Baltimore's 'baby bonus' proposal aims to combat childhood poverty

A "baby bonus" could be on its way to new parents in Baltimore if voters approve a proposal that aims to help reduce childhood poverty from birth with a modest one-time cash payment.

A group of local teachers spearheaded the effort by securing the necessary 10,000 signatures to bring the question to voters as a ballot initiative in November. 

If the ballot initiative is approved, all new parents in Baltimore will receive a one-time payment of at least $1,000.

The proposal is loosely modeled on a program implemented this year in Flint, Michigan, where women receive $1,500 during mid-pregnancy and $500 per month for the first year after giving birth. Officials said the Flint program was the first of its kind in the U.S.

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Organizers behind the Baltimore campaign say more systemic change is needed on a national level to help lift families out of poverty, but giving new parents a modest financial boost could prove an important first step.

"If we’re going to spend a limited amount of money, where do you get the most bang for your buck? Research says at birth," said Nate Golden, a high school math teacher who helped found the Maryland Child Alliance, which is pushing for the ballot initiative. "This could literally have a lifelong impact on a kid."

Golden said he also hopes the program will demonstrate to elected leaders in Baltimore and beyond that there’s a real appetite among voters for implementing policies that help vulnerable children succeed.

The issue is particularly urgent in Baltimore, where an estimated 31% of school-aged children are experiencing poverty, according to census data. Nationally, childhood poverty fell during the pandemic thanks to federal relief programs, but it has since climbed again to about 12% in 2022.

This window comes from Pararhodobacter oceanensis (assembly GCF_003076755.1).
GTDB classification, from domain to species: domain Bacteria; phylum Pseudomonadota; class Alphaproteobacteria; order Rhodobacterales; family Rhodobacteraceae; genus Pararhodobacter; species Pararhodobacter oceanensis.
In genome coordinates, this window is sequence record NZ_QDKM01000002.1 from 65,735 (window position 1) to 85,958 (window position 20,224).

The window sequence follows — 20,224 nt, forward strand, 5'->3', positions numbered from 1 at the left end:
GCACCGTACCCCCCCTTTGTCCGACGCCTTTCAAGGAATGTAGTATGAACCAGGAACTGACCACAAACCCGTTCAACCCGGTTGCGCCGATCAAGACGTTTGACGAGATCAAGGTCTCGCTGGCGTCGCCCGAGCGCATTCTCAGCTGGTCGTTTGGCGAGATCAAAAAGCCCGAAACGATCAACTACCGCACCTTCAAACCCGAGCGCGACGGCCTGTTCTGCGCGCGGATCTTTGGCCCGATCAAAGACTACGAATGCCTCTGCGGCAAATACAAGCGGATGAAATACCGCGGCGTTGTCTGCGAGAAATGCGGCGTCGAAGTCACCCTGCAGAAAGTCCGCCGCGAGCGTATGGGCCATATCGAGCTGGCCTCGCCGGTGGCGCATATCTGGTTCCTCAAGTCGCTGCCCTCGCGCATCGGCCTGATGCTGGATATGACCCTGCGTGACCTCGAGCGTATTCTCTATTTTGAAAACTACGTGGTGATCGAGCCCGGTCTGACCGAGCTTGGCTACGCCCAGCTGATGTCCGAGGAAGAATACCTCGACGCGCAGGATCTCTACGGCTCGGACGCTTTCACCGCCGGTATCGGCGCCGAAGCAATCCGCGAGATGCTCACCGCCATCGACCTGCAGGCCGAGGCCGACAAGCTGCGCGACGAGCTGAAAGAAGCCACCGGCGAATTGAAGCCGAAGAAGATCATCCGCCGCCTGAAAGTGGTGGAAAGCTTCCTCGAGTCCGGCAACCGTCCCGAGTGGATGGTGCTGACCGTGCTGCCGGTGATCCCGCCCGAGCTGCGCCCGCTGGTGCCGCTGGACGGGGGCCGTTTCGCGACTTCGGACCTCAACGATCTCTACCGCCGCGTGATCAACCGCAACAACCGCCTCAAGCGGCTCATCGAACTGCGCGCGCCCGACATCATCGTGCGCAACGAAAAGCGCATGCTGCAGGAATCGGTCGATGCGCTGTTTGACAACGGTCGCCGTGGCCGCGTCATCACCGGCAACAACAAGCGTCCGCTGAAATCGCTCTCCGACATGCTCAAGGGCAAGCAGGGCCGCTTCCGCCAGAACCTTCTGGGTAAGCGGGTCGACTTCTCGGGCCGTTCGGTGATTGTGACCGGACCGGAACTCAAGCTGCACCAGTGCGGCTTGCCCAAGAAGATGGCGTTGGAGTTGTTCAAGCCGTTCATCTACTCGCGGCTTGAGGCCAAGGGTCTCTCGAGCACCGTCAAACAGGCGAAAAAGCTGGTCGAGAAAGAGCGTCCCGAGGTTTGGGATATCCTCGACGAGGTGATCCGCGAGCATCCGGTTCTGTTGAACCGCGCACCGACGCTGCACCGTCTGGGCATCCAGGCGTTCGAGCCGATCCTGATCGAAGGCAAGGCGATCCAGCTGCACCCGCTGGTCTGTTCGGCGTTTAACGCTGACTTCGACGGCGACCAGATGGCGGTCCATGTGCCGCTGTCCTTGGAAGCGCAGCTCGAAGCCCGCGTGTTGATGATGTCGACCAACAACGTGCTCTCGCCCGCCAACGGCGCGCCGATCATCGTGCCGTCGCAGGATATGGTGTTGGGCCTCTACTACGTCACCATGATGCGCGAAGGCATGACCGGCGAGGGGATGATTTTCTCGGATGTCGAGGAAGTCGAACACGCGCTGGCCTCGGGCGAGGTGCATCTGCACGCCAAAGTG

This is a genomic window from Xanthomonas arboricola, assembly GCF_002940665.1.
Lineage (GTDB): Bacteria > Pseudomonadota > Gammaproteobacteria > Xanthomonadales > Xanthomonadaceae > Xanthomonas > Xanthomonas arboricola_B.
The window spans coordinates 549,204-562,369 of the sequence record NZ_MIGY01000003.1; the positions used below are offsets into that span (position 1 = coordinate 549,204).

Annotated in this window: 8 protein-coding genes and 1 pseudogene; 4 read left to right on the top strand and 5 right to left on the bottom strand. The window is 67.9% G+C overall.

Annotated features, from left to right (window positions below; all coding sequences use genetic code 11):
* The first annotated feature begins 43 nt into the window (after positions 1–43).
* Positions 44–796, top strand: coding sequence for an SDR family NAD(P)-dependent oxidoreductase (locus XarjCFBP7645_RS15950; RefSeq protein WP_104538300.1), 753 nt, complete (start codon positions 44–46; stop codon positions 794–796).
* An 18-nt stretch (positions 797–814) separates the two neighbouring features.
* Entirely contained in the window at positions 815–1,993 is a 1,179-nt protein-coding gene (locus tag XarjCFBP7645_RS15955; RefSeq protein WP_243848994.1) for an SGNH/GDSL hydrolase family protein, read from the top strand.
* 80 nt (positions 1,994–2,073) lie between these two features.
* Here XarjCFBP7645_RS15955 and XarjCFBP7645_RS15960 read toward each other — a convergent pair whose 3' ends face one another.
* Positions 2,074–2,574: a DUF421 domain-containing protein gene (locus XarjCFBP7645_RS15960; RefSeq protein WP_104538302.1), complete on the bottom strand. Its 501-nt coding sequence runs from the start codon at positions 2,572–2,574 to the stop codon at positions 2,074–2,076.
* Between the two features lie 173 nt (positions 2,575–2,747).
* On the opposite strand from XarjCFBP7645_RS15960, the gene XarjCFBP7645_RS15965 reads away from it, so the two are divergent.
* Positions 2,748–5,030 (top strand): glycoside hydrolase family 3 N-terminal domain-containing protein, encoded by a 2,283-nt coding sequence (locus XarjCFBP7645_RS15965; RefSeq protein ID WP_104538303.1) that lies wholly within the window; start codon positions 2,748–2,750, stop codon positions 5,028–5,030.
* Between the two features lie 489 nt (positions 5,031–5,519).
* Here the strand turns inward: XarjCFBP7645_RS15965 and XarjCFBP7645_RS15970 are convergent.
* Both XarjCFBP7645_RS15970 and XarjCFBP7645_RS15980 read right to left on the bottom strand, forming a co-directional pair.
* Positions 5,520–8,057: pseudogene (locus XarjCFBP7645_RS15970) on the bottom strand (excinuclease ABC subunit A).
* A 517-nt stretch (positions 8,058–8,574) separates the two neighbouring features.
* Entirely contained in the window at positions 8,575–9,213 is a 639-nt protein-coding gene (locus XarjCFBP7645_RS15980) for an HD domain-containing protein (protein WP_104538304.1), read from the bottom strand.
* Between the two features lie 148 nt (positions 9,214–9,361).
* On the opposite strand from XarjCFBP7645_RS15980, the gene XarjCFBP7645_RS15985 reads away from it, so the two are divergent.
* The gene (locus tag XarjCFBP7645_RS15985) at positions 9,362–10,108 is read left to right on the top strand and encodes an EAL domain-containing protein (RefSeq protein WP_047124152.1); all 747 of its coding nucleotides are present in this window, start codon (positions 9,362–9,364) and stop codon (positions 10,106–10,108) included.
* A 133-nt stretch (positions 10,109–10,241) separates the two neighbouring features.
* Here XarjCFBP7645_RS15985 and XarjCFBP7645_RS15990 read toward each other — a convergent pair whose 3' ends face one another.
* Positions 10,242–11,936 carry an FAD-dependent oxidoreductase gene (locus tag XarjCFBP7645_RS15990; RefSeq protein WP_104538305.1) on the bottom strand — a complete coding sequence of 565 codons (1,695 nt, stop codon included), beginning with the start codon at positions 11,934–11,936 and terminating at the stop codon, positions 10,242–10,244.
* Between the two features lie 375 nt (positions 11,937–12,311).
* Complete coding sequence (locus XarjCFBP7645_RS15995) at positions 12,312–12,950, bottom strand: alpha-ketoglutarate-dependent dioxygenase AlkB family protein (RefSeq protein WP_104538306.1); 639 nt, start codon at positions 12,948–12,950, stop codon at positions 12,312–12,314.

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It’s incredibly hard for the poor to move up the economic ladder, especially among communities of color. Research shows that most American children born into the lowest income bracket will remain at roughly the same socioeconomic status for the rest of their lives.

While no one contends that $1,000 is a life-changing amount of money, it could help cover some of the many costs that come with having a baby, including paying for diapers, formula, strollers, cribs and more. And for new parents living on society’s margins, that could make a real difference, said Nadya Dutchin, executive director of the Baltimore-based organization ShareBaby, which distributes free diapers and other baby essentials.

Baltimore also launched a two-year pilot program in 2022 providing guaranteed income assistance payments of $1,000 per month to a select group of young parents using federal COVID-relief money. A recent report evaluating the ongoing pilot found that participants had experienced more housing stability and improved mental health during the first year.

The Associated Press contributed to this report. This story was reported from Los Angeles.